Until earlier this week, section 127 of the Corporations Act required that documents executed on behalf of a company needed two company officers to physically sign the same document in wet ink. With companies that have a sole director who is also the sole secretary, only that person's wet ink signature was needed.
New laws (here) introduced by the Federal Government have amended those requirements and made it clear that documents executed on behalf of a company no longer not need to be in "wet ink" and do not need all officers to sign the same physical document.
A document signed in counterpart allows two or more identical copies of the same document to be signed by the parties, rather than requiring everyone to sign the same physical document. When all the parties have signed a copy, those copies when taken together are considered a single and validly executed document.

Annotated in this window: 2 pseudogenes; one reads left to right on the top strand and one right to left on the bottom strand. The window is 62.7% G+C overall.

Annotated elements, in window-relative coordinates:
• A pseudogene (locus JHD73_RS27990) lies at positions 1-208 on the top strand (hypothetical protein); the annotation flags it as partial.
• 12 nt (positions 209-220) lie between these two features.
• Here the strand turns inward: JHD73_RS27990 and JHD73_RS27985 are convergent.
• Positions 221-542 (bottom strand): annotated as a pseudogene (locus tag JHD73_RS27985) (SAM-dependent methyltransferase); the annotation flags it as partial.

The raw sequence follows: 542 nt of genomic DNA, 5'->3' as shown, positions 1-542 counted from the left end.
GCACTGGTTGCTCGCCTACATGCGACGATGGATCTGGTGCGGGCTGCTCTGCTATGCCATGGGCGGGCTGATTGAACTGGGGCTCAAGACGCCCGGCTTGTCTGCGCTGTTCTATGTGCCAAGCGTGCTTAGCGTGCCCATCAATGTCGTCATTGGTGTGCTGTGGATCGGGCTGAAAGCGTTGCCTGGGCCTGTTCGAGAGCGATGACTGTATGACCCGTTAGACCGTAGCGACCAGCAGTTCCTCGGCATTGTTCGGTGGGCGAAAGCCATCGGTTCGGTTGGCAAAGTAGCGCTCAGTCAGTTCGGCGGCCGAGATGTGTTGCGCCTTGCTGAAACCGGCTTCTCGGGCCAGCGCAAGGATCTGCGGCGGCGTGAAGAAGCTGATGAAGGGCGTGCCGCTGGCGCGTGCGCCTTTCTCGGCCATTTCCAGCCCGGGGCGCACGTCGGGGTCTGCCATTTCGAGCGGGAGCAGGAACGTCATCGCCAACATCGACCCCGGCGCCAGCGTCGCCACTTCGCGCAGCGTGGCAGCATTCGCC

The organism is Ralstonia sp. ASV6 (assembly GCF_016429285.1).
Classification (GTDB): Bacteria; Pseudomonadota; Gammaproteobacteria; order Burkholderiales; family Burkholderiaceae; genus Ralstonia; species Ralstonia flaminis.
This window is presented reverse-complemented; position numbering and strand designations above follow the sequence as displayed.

It is worth noting that, under the new laws, each copy or counterpart must include the entire contents of the actual document being executed, but does not need to include the signature of any other party. This requirement also extends to documents signed with electronic signatures.
There is however a requirement that there is some way to identify the person providing the electronic signature, as well as their intention about the contents of the document.